Drama As Electricity Workers Lock Out Minister Over Tariff Hike


May 21, 2024

The National Union of Electricity Employees (NUEE) and the Senior Staff Association of Electricity and Allied Companies (SSAEAC) took a bold step on Monday, shutting down the Power Ministry headquarters in Abuja.

This drastic action was in response to the ministry’s unilateral decisions, which the unions deemed detrimental to the power sector.

According to Igwebike Dominic, acting General Secretary of NUEE, the shutdown would continue until the government listened to their demands or called a meeting to address their concerns. The unions accused the Minister of Power, Adebayo Adelabu, and the Nigerian Electricity Regulatory Commission (NERC) of running the sector without consulting critical stakeholders.
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One of the major grievances was the unilateral tariff increase of about 300%, implemented without stakeholders’ dialogue. The unions also condemned the proposed review of workers’ salaries, which they felt did not receive the desired considerations. Furthermore, they criticized the illegal deduction of 46.7% from TCN revenue for project execution by DISCOs, questioning the privatization system being adopted.

The unions demanded a reversal of the tariff increase, a review of workers’ salaries, and an immediate stop to all obnoxious deductions from TCN. They also called for electricity rebates for staff in the sector and unionization of Gencos as provided by the Labour Act.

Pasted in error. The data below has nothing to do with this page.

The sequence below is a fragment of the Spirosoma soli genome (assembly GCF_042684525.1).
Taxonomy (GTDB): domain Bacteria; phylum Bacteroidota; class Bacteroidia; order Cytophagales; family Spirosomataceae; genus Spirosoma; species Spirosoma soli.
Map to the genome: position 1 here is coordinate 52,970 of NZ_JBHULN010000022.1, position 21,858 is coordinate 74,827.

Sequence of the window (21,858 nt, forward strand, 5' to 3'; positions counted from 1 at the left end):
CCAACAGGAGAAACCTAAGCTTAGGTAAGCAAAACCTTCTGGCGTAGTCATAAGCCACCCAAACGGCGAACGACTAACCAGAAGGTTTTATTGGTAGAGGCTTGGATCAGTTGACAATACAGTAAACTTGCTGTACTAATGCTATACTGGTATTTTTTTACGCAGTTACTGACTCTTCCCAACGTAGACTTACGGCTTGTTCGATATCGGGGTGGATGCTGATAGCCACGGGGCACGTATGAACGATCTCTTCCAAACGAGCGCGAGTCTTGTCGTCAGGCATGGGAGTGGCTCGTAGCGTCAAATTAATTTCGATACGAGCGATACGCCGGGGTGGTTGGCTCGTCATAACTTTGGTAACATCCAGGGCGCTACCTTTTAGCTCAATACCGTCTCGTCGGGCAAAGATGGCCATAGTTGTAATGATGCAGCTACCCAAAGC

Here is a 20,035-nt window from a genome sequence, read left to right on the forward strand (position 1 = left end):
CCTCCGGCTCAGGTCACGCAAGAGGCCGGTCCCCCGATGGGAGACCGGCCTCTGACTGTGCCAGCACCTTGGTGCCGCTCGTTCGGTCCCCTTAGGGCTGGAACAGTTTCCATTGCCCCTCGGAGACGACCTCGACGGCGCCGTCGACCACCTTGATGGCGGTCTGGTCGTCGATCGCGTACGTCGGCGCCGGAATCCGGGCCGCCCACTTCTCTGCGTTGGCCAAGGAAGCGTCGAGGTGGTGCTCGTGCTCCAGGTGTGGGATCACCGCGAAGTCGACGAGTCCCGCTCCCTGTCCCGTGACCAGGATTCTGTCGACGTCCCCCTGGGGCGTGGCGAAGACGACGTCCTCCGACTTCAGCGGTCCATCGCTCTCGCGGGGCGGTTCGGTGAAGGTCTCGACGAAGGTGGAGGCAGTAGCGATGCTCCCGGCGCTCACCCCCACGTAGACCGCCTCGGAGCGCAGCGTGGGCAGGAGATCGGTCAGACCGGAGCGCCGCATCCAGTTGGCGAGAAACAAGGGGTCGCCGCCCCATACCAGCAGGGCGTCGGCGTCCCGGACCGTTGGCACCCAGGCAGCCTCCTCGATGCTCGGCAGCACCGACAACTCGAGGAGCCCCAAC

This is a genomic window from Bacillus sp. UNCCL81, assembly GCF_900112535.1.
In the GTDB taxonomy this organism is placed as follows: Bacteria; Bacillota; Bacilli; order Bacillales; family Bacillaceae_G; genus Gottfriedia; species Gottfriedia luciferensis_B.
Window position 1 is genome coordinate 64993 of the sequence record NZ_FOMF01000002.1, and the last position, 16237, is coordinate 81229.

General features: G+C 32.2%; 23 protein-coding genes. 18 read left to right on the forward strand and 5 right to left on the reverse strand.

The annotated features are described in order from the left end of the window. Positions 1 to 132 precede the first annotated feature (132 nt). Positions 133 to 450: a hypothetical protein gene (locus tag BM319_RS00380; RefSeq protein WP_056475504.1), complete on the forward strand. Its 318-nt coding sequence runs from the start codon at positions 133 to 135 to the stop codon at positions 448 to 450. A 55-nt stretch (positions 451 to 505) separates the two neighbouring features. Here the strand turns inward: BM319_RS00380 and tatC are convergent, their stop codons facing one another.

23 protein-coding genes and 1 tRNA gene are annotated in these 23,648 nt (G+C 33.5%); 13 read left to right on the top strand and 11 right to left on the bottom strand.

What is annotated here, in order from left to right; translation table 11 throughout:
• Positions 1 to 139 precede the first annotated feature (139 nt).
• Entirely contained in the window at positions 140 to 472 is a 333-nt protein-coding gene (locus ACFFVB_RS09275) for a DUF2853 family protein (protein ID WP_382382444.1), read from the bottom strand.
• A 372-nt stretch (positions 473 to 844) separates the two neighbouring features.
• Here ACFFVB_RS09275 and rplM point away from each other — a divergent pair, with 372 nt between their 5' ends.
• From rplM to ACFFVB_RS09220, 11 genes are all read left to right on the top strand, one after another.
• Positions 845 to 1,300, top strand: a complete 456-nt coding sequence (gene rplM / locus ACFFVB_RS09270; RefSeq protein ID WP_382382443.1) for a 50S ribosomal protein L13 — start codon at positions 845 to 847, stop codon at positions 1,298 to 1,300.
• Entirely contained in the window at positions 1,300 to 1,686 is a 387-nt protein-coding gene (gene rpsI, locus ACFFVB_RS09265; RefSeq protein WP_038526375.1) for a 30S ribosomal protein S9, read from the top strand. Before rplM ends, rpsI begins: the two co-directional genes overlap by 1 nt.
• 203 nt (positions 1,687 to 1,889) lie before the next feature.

In a letter to the Minister, jointly signed by both unions and dated May 20, 2024, the associations stated that the government took a unilateral and detrimental decision to liquidate TCN without consulting stakeholders. They expressed disappointment at the utmost disregard for critical stakeholders in the power sector by the minister and his agency’s unilateral and detrimental decisions.
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The unions accused the minister and NERC of running the sector without recourse to critical stakeholders in the power industry since his assumption of office a year ago. They described the move as provocative and unacceptable and vowed to vehemently resist any attempt to cede those infrastructures to cronies for political patronage.

The unions also stated that the mischievous deduction of eight per cent of the revenue generated as technical losses from TCN was a political calculation to blackmail the company and its management to make it look inefficient. They called this move disheartening and said it would, in the long term, hurt the entire electricity value chain.

They further condemned the vexatious order from NERC on a monthly deduction of N2bn from the account of TCN as unrealistic and an attempt to run TCN down, portray the management as incompetent, and take advantage of the failures for selfish political gains.

In response, the Minister of Power, through his media aide, Bolaji Tunji, assured that the ministry was handling the issue and that the permanent secretary would meet with the unions to address their concerns. However, the unions remained resolute, determined to fight for their rights and the well-being of the power sector.
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As the standoff continued, the nation waited with bated breath, wondering how this would impact the already struggling power sector and the citizens who rely on it. One thing was clear: the unions would not back down until their demands were met.

The shutdown of the Power Ministry headquarters was a significant move, as it highlighted the unions’ determination to fight for their rights and the rights of the power sector workers. The government’s response would be crucial in resolving this standoff and ensuring a stable power supply for the nation.

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